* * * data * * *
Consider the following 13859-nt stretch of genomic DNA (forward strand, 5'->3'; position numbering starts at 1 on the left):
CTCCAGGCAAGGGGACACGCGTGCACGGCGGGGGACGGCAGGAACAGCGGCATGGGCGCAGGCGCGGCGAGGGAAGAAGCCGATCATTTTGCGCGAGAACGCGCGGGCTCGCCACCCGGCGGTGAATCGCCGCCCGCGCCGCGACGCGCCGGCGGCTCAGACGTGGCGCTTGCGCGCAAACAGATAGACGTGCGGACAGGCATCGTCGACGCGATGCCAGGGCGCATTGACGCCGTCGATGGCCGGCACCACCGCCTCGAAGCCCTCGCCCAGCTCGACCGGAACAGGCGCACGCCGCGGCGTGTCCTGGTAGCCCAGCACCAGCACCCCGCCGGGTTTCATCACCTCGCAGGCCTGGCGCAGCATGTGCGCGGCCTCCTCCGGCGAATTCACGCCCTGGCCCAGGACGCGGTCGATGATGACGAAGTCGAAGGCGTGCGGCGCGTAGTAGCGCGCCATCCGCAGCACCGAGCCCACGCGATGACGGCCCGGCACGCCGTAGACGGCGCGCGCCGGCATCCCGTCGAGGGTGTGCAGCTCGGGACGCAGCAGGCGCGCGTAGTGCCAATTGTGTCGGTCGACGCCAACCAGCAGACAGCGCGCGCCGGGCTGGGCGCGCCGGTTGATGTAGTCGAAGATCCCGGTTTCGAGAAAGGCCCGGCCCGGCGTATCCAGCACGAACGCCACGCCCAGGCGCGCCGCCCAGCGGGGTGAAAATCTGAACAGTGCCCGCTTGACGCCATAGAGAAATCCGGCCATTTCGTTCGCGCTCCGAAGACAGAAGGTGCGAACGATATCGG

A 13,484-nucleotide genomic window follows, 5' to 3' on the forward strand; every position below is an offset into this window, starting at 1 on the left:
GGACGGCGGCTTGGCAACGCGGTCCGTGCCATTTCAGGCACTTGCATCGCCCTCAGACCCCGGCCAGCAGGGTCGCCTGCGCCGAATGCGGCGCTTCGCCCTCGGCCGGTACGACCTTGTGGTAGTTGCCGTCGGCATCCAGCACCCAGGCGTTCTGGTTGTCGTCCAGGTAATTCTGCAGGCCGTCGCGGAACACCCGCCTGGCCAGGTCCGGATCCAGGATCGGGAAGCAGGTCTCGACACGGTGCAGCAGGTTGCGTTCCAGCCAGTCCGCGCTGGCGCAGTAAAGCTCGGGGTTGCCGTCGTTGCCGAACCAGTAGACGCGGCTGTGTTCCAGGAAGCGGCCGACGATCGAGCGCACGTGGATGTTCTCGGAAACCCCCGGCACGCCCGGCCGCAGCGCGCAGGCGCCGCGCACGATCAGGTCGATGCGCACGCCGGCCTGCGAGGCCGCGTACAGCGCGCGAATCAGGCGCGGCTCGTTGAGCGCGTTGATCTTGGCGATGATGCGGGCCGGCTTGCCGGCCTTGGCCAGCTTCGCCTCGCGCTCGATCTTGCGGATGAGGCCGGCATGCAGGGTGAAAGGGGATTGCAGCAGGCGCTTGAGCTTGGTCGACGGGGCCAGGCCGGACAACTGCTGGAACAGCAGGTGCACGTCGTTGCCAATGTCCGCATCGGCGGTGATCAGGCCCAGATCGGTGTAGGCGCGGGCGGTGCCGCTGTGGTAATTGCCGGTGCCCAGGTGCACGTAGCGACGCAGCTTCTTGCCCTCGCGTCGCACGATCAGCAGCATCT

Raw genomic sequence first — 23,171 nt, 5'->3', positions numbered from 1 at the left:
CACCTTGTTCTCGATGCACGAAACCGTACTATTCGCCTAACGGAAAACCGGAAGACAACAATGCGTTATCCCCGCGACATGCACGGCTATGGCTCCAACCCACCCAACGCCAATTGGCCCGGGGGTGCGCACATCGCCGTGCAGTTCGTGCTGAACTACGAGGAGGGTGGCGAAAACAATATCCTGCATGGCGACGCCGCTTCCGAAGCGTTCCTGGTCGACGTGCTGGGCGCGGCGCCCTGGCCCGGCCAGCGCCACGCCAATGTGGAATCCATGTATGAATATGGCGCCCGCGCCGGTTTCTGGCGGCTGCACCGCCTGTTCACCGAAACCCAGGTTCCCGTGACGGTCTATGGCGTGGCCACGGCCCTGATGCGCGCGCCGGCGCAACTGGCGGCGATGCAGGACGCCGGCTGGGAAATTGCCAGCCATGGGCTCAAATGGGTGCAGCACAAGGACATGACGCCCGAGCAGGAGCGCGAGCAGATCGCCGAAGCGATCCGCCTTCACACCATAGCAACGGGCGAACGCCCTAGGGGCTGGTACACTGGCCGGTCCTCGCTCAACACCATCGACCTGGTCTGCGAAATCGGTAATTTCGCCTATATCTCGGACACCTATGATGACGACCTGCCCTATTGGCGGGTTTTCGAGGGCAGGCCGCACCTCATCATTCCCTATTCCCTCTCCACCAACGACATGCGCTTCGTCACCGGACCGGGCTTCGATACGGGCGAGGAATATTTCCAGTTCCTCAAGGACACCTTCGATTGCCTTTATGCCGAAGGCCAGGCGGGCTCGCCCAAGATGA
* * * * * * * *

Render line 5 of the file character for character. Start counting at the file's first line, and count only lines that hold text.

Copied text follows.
Raw genomic sequence first — 23,171 nt, 5'->3', positions numbered from 1 at the left: